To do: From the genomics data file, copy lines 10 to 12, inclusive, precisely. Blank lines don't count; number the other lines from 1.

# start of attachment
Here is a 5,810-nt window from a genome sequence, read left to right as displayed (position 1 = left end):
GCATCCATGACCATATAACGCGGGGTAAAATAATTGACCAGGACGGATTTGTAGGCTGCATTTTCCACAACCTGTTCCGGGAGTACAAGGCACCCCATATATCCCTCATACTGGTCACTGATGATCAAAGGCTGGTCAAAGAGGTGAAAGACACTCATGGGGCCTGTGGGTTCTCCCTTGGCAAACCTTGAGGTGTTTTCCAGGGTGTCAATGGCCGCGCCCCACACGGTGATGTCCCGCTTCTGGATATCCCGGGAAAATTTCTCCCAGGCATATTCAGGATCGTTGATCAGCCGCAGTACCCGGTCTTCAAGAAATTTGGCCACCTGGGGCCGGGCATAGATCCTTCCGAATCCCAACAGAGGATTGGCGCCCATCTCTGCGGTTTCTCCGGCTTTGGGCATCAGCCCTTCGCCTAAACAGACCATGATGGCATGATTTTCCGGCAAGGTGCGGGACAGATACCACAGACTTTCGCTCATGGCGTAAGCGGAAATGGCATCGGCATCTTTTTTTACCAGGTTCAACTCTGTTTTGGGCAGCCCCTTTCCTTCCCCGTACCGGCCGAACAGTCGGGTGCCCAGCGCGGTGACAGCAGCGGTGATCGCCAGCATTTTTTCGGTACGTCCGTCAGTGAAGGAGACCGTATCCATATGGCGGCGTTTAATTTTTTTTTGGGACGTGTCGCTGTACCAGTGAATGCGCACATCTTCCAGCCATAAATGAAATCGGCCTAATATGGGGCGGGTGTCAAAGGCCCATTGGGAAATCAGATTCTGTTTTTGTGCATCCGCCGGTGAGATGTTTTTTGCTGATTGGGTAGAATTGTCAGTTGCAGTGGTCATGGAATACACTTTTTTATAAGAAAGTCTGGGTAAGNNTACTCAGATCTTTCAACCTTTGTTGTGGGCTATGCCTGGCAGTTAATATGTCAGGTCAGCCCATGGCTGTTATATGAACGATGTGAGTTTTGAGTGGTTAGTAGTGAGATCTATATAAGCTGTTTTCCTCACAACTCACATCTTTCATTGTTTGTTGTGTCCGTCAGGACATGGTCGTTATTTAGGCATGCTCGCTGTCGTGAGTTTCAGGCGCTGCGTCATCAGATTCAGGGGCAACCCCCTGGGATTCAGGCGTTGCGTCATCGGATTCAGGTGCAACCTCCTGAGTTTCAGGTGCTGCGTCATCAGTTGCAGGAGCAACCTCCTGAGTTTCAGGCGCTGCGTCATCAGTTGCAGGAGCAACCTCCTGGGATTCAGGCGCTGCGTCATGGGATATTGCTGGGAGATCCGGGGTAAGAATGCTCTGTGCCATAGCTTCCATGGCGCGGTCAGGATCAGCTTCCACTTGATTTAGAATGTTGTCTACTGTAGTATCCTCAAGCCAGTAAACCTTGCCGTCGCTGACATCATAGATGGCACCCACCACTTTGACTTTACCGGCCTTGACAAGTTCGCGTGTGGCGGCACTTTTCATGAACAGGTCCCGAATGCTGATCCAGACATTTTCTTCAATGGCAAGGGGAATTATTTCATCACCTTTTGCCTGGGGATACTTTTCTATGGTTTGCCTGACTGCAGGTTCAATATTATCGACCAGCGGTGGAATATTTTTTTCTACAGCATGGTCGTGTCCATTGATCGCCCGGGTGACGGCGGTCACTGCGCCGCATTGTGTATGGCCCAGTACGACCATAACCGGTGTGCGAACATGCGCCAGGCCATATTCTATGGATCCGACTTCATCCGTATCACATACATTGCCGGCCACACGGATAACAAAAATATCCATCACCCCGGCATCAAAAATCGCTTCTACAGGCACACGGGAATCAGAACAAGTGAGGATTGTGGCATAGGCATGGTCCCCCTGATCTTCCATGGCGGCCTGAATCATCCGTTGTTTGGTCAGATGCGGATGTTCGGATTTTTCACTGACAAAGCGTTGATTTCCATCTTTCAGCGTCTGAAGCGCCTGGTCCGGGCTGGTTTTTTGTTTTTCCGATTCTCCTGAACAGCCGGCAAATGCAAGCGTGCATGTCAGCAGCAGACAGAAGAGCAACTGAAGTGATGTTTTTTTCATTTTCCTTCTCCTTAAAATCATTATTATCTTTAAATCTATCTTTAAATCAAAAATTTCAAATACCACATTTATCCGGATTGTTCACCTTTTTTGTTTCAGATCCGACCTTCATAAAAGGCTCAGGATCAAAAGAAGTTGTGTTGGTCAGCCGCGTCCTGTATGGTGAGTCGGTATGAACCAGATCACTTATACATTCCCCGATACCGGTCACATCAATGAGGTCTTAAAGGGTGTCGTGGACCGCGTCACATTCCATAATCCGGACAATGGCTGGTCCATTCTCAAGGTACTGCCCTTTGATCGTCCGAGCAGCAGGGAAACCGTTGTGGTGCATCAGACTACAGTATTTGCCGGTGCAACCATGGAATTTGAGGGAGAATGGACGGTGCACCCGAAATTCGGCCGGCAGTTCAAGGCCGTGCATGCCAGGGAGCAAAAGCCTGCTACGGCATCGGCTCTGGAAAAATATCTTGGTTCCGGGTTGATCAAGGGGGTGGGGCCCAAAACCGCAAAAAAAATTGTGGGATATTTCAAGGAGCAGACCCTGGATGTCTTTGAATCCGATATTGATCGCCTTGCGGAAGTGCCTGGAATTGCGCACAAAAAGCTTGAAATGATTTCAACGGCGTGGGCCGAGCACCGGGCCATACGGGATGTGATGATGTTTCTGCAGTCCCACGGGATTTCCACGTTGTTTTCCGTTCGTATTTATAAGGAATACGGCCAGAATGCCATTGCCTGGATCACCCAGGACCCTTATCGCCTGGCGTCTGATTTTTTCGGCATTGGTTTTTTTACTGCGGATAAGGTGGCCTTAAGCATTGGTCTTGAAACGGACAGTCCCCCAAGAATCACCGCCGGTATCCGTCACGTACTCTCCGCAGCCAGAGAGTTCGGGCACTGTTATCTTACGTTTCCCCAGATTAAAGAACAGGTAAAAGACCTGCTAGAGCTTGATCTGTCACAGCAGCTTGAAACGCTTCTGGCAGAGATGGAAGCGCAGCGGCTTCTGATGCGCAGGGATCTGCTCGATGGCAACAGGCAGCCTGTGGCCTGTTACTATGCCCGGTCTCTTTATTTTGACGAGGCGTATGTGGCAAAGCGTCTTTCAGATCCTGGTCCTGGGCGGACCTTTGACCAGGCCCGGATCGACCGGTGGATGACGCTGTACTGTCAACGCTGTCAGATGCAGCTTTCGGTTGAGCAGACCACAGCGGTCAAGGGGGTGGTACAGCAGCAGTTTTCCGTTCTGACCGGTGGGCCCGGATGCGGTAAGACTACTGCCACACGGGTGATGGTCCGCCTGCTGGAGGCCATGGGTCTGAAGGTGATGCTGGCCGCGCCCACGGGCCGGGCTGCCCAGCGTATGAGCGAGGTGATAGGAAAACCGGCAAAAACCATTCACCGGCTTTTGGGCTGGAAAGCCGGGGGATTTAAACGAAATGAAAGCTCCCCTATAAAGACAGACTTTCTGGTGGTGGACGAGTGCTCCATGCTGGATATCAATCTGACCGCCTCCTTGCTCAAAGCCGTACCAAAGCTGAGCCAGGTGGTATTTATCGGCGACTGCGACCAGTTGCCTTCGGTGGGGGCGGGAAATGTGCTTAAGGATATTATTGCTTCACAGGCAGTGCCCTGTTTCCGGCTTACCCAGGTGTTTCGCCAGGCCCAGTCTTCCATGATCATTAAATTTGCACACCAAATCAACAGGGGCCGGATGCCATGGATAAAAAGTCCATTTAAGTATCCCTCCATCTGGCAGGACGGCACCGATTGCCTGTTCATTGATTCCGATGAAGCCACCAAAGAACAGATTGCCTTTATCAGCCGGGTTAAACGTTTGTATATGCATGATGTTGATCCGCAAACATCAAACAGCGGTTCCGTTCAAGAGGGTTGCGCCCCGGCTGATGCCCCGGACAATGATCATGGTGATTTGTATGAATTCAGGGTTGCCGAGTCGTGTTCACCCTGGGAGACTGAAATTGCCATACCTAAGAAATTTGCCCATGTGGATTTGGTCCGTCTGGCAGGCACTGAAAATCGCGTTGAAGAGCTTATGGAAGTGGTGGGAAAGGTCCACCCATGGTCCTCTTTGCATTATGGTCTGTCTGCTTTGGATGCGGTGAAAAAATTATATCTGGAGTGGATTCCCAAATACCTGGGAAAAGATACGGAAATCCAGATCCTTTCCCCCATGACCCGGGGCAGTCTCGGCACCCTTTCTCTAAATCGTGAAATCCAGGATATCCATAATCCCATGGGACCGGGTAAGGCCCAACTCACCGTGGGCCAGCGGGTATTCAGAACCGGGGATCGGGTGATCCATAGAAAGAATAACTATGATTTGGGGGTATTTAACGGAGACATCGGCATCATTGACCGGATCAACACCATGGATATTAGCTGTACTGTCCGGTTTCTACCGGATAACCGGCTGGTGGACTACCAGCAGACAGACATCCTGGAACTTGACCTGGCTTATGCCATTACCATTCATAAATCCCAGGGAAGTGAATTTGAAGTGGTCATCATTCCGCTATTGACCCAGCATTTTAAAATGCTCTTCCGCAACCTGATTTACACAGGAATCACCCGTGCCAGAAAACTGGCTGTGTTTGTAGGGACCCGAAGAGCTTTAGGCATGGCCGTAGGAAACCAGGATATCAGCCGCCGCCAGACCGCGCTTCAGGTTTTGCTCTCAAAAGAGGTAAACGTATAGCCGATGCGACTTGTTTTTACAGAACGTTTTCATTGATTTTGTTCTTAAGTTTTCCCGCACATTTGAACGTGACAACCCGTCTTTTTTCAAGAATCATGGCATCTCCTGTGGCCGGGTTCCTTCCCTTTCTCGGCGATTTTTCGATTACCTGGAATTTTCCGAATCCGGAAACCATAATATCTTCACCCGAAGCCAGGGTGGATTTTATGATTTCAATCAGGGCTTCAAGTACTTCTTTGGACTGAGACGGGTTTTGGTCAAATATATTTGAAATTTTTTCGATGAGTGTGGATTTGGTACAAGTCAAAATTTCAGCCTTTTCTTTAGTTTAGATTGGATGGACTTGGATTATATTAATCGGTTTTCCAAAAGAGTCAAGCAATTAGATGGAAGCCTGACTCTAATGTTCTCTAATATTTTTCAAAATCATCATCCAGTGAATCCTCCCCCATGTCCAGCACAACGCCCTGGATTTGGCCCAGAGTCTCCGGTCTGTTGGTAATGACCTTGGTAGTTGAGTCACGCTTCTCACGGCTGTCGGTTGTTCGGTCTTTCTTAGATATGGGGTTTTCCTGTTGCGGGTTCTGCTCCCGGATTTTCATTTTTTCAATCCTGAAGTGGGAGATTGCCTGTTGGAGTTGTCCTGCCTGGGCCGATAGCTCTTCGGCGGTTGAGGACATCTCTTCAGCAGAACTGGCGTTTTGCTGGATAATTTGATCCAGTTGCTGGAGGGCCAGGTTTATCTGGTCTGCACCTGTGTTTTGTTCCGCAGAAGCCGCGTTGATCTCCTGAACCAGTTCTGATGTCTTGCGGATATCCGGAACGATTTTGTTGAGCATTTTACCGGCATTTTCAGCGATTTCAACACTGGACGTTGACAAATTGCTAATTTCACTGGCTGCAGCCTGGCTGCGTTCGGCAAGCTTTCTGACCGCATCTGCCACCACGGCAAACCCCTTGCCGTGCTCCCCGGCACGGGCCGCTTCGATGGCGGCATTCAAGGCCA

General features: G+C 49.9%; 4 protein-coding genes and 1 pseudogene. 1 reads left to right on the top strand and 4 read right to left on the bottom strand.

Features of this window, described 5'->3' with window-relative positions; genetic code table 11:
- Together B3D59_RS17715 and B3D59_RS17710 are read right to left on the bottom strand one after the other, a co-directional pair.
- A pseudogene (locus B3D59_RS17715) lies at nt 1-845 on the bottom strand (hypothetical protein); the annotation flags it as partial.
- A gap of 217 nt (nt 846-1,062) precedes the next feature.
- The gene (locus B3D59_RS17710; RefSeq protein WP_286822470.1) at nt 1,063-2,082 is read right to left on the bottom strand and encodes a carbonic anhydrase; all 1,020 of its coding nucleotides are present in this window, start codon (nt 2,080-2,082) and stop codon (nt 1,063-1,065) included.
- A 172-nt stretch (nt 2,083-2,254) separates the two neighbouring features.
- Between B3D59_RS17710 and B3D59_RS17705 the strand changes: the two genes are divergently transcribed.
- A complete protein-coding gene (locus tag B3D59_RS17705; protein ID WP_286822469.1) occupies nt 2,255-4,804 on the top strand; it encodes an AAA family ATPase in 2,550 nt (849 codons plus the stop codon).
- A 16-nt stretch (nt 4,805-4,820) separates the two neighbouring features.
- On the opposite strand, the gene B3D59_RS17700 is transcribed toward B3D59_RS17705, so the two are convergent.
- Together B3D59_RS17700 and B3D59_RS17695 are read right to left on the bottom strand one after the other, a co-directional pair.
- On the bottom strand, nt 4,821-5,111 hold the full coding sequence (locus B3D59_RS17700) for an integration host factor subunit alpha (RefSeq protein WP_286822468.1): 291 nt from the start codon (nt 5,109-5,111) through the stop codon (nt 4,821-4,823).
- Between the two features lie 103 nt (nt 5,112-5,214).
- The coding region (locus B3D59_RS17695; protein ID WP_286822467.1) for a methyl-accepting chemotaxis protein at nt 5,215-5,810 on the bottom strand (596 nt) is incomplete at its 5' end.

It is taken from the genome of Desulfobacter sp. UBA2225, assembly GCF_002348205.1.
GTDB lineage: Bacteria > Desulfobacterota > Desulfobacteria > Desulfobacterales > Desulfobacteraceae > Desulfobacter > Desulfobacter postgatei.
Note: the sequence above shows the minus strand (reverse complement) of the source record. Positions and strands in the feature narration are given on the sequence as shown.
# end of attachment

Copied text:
- Between B3D59_RS17710 and B3D59_RS17705 the strand changes: the two genes are divergently transcribed.
- A complete protein-coding gene (locus tag B3D59_RS17705; protein ID WP_286822469.1) occupies nt 2,255-4,804 on the top strand; it encodes an AAA family ATPase in 2,550 nt (849 codons plus the stop codon).
- A 16-nt stretch (nt 4,805-4,820) separates the two neighbouring features.